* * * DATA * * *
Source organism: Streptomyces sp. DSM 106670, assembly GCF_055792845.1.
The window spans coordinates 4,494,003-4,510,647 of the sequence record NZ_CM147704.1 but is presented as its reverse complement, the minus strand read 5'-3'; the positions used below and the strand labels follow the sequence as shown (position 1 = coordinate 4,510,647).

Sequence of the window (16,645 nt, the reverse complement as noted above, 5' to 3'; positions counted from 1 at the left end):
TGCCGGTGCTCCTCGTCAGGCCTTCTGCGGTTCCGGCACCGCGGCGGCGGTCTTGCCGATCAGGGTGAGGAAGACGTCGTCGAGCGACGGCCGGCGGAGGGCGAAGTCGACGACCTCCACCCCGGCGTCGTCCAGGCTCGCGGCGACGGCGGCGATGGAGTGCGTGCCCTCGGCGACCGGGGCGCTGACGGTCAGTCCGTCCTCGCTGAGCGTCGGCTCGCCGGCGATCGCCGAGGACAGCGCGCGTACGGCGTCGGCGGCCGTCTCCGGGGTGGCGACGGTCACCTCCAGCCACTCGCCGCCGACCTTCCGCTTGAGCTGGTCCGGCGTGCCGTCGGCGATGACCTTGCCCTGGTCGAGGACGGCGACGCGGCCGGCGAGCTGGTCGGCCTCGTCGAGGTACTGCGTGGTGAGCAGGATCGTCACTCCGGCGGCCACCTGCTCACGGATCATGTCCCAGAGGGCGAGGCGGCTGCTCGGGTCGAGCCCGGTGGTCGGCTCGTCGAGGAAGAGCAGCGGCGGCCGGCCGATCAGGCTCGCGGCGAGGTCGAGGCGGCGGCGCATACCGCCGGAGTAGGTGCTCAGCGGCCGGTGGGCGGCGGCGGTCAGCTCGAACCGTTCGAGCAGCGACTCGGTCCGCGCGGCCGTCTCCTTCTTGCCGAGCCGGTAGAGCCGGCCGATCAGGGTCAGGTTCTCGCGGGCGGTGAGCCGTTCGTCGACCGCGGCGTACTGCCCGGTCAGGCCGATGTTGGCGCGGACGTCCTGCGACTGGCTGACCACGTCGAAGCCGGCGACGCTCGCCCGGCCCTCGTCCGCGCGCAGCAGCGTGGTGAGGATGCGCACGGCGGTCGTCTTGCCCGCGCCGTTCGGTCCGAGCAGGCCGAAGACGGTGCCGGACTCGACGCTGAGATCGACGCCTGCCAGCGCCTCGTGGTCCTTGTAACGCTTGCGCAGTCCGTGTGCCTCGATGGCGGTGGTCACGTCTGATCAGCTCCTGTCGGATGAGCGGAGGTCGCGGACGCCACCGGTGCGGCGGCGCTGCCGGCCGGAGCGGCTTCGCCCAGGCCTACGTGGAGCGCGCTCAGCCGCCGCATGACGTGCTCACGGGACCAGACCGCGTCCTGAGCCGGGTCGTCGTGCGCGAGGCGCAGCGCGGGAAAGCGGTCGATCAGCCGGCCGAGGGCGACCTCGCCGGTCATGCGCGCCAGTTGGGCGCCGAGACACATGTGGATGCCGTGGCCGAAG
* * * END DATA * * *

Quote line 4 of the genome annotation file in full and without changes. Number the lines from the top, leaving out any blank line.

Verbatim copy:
TGCCGGTGCTCCTCGTCAGGCCTTCTGCGGTTCCGGCACCGCGGCGGCGGTCTTGCCGATCAGGGTGAGGAAGACGTCGTCGAGCGACGGCCGGCGGAGGGCGAAGTCGACGACCTCCACCCCGGCGTCGTCCAGGCTCGCGGCGACGGCGGCGATGGAGTGCGTGCCCTCGGCGACCGGGGCGCTGACGGTCAGTCCGTCCTCGCTGAGCGTCGGCTCGCCGGCGATCGCCGAGGACAGCGCGCGTACGGCGTCGGCGGCCGTCTCCGGGGTGGCGACGGTCACCTCCAGCCACTCGCCGCCGACCTTCCGCTTGAGCTGGTCCGGCGTGCCGTCGGCGATGACCTTGCCCTGGTCGAGGACGGCGACGCGGCCGGCGAGCTGGTCGGCCTCGTCGAGGTACTGCGTGGTGAGCAGGATCGTCACTCCGGCGGCCACCTGCTCACGGATCATGTCCCAGAGGGCGAGGCGGCTGCTCGGGTCGAGCCCGGTGGTCGGCTCGTCGAGGAAGAGCAGCGGCGGCCGGCCGATCAGGCTCGCGGCGAGGTCGAGGCGGCGGCGCATACCGCCGGAGTAGGTGCTCAGCGGCCGGTGGGCGGCGGCGGTCAGCTCGAACCGTTCGAGCAGCGACTCGGTCCGCGCGGCCGTCTCCTTCTTGCCGAGCCGGTAGAGCCGGCCGATCAGGGTCAGGTTCTCGCGGGCGGTGAGCCGTTCGTCGACCGCGGCGTACTGCCCGGTCAGGCCGATGTTGGCGCGGACGTCCTGCGACTGGCTGACCACGTCGAAGCCGGCGACGCTCGCCCGGCCCTCGTCCGCGCGCAGCAGCGTGGTGAGGATGCGCACGGCGGTCGTCTTGCCCGCGCCGTTCGGTCCGAGCAGGCCGAAGACGGTGCCGGACTCGACGCTGAGATCGACGCCTGCCAGCGCCTCGTGGTCCTTGTAACGCTTGCGCAGTCCGTGTGCCTCGATGGCGGTGGTCACGTCTGATCAGCTCCTGTCGGATGAGCGGAGGTCGCGGACGCCACCGGTGCGGCGGCGCTGCCGGCCGGAGCGGCTTCGCCCAGGCCTACGTGGAGCGCGCTCAGCCGCCGCATGACGTGCTCACGGGACCAGACCGCGTCCTGAGCCGGGTCGTCGTGCGCGAGGCGCAGCGCGGGAAAGCGGTCGATCAGCCGGCCGAGGGCGACCTCGCCGGTCATGCGCGCCAGTTGGGCGCCGAGACACATGTGGATGCCGTGGCCGAAG